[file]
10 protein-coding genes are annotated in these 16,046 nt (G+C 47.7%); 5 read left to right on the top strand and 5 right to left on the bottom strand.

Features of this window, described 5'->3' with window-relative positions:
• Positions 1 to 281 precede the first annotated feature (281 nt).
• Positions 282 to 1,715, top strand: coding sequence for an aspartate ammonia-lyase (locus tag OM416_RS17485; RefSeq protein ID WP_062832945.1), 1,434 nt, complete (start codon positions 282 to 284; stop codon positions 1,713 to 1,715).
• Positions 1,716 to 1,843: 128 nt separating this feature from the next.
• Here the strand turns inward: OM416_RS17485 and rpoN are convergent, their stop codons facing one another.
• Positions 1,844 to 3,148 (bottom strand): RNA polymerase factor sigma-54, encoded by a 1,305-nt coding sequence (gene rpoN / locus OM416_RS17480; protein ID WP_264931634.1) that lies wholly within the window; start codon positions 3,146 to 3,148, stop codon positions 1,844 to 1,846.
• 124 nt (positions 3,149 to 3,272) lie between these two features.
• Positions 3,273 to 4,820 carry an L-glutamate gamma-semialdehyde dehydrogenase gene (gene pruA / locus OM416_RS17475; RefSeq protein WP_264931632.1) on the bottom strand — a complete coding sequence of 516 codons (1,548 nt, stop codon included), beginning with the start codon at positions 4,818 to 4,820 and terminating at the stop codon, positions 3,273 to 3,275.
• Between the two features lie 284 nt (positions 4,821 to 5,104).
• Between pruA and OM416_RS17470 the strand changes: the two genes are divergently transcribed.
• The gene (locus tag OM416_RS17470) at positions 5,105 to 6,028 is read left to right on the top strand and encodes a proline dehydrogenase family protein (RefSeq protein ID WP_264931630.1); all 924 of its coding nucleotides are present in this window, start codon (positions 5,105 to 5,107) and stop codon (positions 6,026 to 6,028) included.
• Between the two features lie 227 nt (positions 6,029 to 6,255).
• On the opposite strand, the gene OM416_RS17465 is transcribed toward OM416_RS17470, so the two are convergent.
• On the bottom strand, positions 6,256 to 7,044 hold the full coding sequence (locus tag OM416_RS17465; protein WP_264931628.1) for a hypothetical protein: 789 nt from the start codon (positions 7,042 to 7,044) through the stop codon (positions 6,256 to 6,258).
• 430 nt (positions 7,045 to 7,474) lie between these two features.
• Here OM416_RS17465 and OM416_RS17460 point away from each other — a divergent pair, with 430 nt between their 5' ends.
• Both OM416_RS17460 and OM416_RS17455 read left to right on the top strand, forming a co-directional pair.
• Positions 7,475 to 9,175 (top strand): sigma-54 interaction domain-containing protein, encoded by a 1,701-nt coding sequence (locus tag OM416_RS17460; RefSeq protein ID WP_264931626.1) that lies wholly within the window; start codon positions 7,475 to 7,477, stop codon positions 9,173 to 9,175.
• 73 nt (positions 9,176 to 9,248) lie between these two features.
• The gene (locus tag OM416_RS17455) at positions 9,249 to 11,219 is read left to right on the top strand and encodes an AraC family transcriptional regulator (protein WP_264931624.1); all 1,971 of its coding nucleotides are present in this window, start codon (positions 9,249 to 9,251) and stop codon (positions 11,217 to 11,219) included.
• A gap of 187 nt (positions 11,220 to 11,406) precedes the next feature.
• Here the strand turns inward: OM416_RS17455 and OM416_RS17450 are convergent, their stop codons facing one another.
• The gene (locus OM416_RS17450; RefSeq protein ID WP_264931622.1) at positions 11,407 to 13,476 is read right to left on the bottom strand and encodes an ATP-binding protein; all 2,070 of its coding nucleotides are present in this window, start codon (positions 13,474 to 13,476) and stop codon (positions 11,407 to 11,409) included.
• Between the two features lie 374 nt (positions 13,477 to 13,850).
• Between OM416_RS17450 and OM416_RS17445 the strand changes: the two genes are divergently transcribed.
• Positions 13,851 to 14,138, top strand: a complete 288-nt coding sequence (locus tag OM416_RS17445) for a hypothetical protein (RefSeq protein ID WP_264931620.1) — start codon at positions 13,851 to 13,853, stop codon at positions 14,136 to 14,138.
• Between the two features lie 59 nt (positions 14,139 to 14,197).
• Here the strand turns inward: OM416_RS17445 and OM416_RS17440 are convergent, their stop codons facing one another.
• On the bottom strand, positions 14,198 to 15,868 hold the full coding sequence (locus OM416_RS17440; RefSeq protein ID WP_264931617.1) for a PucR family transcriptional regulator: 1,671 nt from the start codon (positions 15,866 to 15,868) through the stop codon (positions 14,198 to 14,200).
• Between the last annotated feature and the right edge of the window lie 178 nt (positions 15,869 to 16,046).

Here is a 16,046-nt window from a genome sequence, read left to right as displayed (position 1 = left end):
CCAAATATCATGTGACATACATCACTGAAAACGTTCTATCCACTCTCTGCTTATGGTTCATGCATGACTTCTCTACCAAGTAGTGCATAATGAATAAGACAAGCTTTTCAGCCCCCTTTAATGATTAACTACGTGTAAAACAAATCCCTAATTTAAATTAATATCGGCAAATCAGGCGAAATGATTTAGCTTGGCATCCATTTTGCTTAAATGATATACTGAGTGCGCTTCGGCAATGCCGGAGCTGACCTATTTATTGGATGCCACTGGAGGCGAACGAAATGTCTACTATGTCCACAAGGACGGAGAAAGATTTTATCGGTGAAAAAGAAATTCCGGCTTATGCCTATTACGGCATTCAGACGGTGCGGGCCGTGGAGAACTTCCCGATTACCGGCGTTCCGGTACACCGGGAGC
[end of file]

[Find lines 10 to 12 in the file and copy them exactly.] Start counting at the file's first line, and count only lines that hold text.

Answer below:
• Between the two features lie 284 nt (positions 4,821 to 5,104).
• Between pruA and OM416_RS17470 the strand changes: the two genes are divergently transcribed.
• The gene (locus tag OM416_RS17470) at positions 5,105 to 6,028 is read left to right on the top strand and encodes a proline dehydrogenase family protein (RefSeq protein ID WP_264931630.1); all 924 of its coding nucleotides are present in this window, start codon (positions 5,105 to 5,107) and stop codon (positions 6,026 to 6,028) included.